The final auteur that I will be covering is the legendary Alfred Hitchcock. The “Master of Suspense,” Hitchcock blends the traditional thriller with comedy and a dreamlike aspect. I watched three of his most popular films: Vertigo, Rear Window, and North by Northwest.
Vertigo is a mixture of many diverse elements. Hitchcock makes a love story, a mystery, and a thriller all in one. Obsession, psychological and physical paralysis, and the fragility of romantic love are all dealt with. However as with many of his films, one must see it a few times to catch many of the details and deeper meanings. There are two stylistic notes for Vertigo. First, is the use of color, particularly red and green. Second is the soundtrack. The score is deathly haunting, the type of music perfect for a Hitchcock thriller.
The next Alfred Hitchcock movie that I watched was Rear Window. This movie takes a good look at voyeurism. In this movie a handicapped man sees a murder from his window, but the police do not believe him. So, with the help of a friend he tries to solve the murder himself, only to be helpless when she puts herself in harms way. Stylistically, this movie was one of Hitchcock’s famous experiments. Almost the entire movie is shot in the main character’s apartment and out of his apartment window.
Finally, I watch North by Northwest. In this film as with many of his others including Vertigo and Rear Window, Hitchcock sets up his hero as being the only one who knows the truth, that way he is the sane one and the audience sympathizes. Also very Hitchcockian is that the main character becomes the detective. Stylistically, the audience stays with the main character, only knowing as much as he does.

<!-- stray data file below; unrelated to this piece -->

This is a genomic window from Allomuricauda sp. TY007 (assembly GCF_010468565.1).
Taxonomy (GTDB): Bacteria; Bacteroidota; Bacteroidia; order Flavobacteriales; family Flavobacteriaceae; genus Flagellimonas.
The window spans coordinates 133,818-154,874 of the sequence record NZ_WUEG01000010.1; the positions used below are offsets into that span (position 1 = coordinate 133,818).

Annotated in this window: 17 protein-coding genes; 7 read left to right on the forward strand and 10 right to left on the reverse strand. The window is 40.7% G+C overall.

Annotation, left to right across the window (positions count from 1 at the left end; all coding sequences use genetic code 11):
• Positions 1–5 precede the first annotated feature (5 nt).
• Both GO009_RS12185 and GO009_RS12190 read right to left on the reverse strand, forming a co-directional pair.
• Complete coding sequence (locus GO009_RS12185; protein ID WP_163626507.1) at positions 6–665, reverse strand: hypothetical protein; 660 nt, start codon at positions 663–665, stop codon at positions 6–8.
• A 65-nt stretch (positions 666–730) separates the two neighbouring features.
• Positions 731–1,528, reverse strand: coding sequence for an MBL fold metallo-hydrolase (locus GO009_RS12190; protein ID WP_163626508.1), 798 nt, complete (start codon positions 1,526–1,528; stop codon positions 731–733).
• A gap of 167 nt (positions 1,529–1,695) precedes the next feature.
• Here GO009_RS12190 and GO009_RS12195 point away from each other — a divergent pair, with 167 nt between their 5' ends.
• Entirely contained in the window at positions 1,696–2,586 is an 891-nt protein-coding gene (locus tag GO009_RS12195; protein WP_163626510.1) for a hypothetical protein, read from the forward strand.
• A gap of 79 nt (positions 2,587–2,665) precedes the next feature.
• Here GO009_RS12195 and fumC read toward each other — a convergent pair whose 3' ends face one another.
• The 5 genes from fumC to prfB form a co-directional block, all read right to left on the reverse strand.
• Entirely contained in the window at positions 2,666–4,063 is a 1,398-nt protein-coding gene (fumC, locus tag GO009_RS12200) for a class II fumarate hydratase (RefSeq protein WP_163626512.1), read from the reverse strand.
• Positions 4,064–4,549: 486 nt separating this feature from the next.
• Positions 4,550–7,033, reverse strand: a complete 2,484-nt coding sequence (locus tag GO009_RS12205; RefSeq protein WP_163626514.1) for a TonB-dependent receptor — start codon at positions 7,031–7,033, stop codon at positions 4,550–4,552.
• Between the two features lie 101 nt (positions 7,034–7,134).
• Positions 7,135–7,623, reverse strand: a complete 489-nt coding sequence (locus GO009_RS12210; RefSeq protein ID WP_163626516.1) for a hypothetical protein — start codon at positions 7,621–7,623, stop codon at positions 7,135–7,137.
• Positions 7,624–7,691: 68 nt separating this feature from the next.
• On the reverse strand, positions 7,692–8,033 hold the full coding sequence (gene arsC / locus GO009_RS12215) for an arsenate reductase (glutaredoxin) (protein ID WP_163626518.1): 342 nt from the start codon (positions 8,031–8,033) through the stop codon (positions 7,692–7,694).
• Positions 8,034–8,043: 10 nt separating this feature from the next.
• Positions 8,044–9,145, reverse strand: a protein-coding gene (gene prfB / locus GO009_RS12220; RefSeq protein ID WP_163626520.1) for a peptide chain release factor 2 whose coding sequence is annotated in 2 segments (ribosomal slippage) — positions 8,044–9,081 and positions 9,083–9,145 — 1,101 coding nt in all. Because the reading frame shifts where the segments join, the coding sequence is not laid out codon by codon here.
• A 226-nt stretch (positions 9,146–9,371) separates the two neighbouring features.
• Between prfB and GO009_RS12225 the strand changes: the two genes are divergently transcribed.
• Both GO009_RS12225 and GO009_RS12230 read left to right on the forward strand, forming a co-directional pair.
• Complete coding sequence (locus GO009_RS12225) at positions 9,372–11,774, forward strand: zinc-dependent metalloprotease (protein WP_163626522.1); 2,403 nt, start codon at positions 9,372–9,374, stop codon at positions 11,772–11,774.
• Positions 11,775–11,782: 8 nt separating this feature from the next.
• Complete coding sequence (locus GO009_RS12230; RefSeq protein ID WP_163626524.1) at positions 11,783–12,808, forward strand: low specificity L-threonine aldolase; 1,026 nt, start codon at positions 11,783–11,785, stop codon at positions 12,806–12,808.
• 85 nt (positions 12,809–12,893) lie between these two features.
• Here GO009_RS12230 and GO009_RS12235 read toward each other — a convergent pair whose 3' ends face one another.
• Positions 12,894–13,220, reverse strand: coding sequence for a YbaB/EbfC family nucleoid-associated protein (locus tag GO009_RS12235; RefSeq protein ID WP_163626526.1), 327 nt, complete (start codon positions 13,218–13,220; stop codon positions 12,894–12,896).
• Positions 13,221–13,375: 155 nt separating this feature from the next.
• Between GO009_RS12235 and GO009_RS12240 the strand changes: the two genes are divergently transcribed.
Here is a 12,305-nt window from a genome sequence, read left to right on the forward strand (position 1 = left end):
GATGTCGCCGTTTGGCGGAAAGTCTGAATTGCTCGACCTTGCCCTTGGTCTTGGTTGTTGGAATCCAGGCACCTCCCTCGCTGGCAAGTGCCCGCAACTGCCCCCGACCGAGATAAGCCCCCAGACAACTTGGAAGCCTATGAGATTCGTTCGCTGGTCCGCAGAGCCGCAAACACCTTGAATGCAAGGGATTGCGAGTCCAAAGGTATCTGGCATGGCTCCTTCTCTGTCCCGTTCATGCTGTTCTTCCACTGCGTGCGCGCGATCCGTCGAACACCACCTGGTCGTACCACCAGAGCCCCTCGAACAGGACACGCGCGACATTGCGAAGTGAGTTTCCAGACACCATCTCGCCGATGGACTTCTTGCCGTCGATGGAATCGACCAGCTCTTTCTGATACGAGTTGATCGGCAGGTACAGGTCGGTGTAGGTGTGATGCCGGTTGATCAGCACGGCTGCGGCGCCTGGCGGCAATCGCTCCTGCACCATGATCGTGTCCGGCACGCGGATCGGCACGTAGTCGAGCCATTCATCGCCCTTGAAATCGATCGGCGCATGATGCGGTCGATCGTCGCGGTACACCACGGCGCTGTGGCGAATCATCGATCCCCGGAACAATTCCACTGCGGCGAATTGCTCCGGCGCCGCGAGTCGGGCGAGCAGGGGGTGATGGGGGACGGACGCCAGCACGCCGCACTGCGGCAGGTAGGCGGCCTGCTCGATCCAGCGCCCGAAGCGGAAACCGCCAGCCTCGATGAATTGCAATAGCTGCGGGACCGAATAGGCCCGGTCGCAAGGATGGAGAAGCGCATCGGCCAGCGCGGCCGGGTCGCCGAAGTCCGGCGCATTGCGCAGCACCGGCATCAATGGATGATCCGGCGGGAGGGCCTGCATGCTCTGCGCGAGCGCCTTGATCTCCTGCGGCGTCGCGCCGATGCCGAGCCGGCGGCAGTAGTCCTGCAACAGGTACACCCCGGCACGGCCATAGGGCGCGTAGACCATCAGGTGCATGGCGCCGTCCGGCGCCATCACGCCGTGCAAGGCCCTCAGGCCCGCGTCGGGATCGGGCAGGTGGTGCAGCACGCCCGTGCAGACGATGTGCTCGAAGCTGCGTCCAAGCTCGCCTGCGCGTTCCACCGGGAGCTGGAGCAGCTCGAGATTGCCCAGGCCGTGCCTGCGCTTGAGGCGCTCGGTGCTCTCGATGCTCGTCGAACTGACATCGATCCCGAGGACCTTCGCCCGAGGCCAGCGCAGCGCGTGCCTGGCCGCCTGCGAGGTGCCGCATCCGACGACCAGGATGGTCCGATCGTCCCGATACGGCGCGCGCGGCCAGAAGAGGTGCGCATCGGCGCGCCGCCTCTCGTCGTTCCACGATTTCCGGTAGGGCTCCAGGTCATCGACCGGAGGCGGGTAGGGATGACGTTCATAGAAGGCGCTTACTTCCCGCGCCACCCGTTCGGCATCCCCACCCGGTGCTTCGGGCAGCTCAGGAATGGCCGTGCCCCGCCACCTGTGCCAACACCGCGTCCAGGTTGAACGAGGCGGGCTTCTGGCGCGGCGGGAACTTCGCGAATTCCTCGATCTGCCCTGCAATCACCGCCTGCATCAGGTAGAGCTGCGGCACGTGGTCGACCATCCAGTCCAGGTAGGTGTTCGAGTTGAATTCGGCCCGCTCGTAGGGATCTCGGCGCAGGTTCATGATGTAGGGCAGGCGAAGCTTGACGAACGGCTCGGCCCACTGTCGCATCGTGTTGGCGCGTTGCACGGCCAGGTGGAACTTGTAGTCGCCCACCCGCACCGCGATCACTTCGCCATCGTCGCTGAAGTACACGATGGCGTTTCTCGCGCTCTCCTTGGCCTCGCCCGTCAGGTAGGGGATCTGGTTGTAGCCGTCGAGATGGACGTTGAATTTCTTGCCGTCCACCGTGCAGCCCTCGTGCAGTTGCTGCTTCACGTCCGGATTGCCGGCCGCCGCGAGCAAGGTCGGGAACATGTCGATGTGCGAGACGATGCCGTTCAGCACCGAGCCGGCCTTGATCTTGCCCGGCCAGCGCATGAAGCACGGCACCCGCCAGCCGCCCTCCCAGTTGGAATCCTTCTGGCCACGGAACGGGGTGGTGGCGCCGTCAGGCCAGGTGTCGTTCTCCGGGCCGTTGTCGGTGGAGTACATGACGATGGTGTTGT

As with both Frederico Fellini and Satyajit Ray, there is no denying Hitchcock’s autuerism. When a movie of his begins, there is no doubt from the very beginning as to who may have directed it.
Auteurism is a very important aspect to analyzing film. When a director is an auteur, he not only has films that are easily recognized as his, but also he has left his mark on film history. Three important auteurs are Frederico Fellini, Satyajit Ray, and Alfred Hitchcock. All three of these directors have specific styles and recurring themes that they have made their trademark.